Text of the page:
Nothing was ever in tune. People just blindly grabbed at whatever there was: communism, health foods, zen, surfing, ballet, hypnotism, group encounters, orgies, biking, herbs, Catholicism, weight-lifting, travel, withdrawal, vegetarianism, India, painting, writing, sculpting, composing, conducting, backpacking, yoga, copulating, gambling, drinking, hanging around, frozen yogurt, Beethoven, Back, Buddha, Christ, TM, H, carrot juice, suicide, handmade suits, jet travel, New York City, and then it all evaporated and fell apart. People had to find things to do while waiting to die. I guess it was nice to have a choice. Charles Bukowski
But a new report shows the widespread use by law enforcement of tools that circumvent those technical barriers. The report from Upturn, a Washington, D.C.-based civil society organization, zeroes in on law enforcement use of mobile device forensic tools (MDFTs).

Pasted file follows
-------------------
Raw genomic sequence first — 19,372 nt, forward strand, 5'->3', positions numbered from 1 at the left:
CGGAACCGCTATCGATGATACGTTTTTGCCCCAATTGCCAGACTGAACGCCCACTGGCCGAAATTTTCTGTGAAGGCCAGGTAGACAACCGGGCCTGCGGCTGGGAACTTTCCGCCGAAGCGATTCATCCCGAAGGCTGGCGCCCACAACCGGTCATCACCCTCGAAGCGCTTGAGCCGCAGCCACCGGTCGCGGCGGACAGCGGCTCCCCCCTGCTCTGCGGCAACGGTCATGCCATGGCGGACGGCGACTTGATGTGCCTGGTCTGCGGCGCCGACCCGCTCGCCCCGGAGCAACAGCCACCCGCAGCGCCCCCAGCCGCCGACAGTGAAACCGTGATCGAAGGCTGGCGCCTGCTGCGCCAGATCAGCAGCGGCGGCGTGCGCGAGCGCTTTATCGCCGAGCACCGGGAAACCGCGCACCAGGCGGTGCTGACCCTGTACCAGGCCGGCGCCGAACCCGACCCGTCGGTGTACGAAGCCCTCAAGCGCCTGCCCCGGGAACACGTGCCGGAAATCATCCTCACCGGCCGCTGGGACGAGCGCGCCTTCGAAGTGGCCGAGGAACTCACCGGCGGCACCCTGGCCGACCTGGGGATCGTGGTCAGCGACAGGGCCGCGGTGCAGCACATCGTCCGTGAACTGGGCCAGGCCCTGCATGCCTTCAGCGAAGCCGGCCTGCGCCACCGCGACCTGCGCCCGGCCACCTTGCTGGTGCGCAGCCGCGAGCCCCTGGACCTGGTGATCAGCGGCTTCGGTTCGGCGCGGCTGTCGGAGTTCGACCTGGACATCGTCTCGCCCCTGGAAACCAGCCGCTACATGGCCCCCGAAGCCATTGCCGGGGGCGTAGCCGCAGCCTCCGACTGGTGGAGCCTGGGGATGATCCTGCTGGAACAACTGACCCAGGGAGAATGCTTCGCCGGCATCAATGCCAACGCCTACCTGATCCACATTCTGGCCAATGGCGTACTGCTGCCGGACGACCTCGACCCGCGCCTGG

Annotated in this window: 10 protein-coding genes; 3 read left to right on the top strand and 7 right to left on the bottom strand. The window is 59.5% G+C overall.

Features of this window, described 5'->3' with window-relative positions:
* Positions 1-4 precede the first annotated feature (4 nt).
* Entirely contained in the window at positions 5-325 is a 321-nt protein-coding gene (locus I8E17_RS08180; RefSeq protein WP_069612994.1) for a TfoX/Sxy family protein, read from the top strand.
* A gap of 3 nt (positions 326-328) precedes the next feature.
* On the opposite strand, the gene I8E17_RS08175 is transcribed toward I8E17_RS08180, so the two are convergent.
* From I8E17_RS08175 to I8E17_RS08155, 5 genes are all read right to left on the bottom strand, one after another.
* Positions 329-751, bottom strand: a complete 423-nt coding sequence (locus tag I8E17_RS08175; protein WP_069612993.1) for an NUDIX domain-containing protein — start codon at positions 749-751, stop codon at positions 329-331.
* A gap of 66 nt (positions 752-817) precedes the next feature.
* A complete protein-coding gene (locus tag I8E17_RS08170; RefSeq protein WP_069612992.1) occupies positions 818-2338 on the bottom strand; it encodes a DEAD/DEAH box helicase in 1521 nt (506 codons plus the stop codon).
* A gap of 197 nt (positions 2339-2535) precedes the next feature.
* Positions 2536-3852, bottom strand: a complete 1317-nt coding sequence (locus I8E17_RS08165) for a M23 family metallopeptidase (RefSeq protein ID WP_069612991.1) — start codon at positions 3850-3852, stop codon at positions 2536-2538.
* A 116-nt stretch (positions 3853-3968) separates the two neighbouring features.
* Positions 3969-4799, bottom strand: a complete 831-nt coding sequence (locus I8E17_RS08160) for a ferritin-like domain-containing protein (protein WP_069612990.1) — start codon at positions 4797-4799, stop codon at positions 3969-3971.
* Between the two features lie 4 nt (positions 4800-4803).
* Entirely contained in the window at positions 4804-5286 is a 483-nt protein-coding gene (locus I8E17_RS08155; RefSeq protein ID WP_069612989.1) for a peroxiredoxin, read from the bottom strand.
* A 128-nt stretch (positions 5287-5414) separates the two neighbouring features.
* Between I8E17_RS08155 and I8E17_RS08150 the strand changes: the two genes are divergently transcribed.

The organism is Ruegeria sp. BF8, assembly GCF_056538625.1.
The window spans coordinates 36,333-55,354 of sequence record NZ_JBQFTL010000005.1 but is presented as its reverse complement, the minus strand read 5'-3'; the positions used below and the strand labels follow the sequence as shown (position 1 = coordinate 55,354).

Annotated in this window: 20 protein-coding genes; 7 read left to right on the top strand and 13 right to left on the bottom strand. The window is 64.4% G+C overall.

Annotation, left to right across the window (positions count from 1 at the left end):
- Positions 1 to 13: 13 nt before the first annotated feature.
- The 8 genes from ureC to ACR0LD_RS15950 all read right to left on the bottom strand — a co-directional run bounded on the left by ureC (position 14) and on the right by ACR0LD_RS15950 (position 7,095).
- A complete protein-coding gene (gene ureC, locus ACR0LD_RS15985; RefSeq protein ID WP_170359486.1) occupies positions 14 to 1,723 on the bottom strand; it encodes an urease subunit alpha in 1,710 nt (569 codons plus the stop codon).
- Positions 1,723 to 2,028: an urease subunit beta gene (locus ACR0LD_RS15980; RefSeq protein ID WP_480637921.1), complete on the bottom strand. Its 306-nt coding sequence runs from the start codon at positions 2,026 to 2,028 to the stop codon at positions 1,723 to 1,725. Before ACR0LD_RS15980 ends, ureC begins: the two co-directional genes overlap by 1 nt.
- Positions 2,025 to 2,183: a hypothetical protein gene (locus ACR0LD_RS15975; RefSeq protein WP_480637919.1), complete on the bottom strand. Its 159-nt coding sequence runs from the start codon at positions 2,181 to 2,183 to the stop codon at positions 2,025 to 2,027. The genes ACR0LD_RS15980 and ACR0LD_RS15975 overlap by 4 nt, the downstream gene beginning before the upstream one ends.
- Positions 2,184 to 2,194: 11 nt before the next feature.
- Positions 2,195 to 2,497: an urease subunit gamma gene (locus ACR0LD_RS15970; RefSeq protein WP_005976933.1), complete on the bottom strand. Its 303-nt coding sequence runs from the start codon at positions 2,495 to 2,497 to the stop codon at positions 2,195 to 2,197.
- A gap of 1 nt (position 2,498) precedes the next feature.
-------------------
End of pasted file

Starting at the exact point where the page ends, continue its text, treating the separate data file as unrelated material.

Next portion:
These hardware and software tools collect forensic data from mobile phones: the texts, emails, and photos stored on the phone; data regarding when the texts and emails were sent and where the photos were taken; the locations—if location tracking tools are turned on—where the phone and, presumably, the user have been; and when they were there.
According to the report, 2,000 of the United States’s 18,000 law enforcement agencies, including 50 of the nation’s largest police departments, either have purchased MDFTs or have access to these tools.Susan Landau